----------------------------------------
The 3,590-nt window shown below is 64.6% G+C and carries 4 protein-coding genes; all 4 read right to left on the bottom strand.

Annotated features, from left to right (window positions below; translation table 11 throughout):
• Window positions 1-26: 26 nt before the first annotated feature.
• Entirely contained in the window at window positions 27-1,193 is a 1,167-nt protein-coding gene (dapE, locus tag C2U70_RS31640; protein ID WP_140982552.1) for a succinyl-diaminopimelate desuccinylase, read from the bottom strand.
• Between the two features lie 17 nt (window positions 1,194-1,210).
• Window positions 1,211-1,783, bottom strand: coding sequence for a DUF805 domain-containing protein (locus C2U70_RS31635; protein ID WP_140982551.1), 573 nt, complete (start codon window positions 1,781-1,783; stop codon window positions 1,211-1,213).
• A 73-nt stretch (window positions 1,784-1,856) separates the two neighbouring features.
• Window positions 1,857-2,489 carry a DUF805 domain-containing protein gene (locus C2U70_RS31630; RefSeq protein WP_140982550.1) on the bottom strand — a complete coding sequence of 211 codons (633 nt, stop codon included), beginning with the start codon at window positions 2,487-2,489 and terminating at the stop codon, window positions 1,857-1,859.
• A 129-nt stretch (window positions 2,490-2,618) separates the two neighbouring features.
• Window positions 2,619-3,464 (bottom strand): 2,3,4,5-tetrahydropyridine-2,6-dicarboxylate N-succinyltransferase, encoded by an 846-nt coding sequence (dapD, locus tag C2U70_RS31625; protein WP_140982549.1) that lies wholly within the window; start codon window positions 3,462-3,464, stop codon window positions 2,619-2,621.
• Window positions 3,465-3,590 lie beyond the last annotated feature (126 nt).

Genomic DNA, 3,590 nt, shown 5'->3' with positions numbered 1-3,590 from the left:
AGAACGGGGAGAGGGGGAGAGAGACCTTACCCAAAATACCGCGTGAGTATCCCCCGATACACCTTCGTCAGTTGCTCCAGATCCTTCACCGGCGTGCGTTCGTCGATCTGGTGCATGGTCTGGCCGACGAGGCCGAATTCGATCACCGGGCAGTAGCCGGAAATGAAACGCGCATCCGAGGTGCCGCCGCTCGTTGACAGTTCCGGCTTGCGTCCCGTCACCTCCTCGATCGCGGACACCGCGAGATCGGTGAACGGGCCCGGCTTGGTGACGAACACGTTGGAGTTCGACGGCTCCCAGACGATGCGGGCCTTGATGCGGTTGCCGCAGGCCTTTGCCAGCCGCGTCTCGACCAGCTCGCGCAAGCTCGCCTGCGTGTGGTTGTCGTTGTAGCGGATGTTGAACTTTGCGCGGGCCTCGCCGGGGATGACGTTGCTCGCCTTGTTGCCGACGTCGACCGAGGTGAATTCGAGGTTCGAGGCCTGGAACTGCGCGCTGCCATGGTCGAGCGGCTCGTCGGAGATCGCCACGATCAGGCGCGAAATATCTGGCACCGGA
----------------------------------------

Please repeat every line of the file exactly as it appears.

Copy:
The 3,590-nt window shown below is 64.6% G+C and carries 4 protein-coding genes; all 4 read right to left on the bottom strand.

Annotated features, from left to right (window positions below; translation table 11 throughout):
• Window positions 1-26: 26 nt before the first annotated feature.
• Entirely contained in the window at window positions 27-1,193 is a 1,167-nt protein-coding gene (dapE, locus tag C2U70_RS31640; protein ID WP_140982552.1) for a succinyl-diaminopimelate desuccinylase, read from the bottom strand.
• Between the two features lie 17 nt (window positions 1,194-1,210).
• Window positions 1,211-1,783, bottom strand: coding sequence for a DUF805 domain-containing protein (locus C2U70_RS31635; protein ID WP_140982551.1), 573 nt, complete (start codon window positions 1,781-1,783; stop codon window positions 1,211-1,213).
• A 73-nt stretch (window positions 1,784-1,856) separates the two neighbouring features.
• Window positions 1,857-2,489 carry a DUF805 domain-containing protein gene (locus C2U70_RS31630; RefSeq protein WP_140982550.1) on the bottom strand — a complete coding sequence of 211 codons (633 nt, stop codon included), beginning with the start codon at window positions 2,487-2,489 and terminating at the stop codon, window positions 1,857-1,859.
• A 129-nt stretch (window positions 2,490-2,618) separates the two neighbouring features.
• Window positions 2,619-3,464 (bottom strand): 2,3,4,5-tetrahydropyridine-2,6-dicarboxylate N-succinyltransferase, encoded by an 846-nt coding sequence (dapD, locus tag C2U70_RS31625; protein WP_140982549.1) that lies wholly within the window; start codon window positions 3,462-3,464, stop codon window positions 2,619-2,621.
• Window positions 3,465-3,590 lie beyond the last annotated feature (126 nt).

Genomic DNA, 3,590 nt, shown 5'->3' with positions numbered 1-3,590 from the left:
AGAACGGGGAGAGGGGGAGAGAGACCTTACCCAAAATACCGCGTGAGTATCCCCCGATACACCTTCGTCAGTTGCTCCAGATCCTTCACCGGCGTGCGTTCGTCGATCTGGTGCATGGTCTGGCCGACGAGGCCGAATTCGATCACCGGGCAGTAGCCGGAAATGAAACGCGCATCCGAGGTGCCGCCGCTCGTTGACAGTTCCGGCTTGCGTCCCGTCACCTCCTCGATCGCGGACACCGCGAGATCGGTGAACGGGCCCGGCTTGGTGACGAACACGTTGGAGTTCGACGGCTCCCAGACGATGCGGGCCTTGATGCGGTTGCCGCAGGCCTTTGCCAGCCGCGTCTCGACCAGCTCGCGCAAGCTCGCCTGCGTGTGGTTGTCGTTGTAGCGGATGTTGAACTTTGCGCGGGCCTCGCCGGGGATGACGTTGCTCGCCTTGTTGCCGACGTCGACCGAGGTGAATTCGAGGTTCGAGGCCTGGAACTGCGCGCTGCCATGGTCGAGCGGCTCGTCGGAGATCGCCACGATCAGGCGCGAAATATCTGGCACCGGA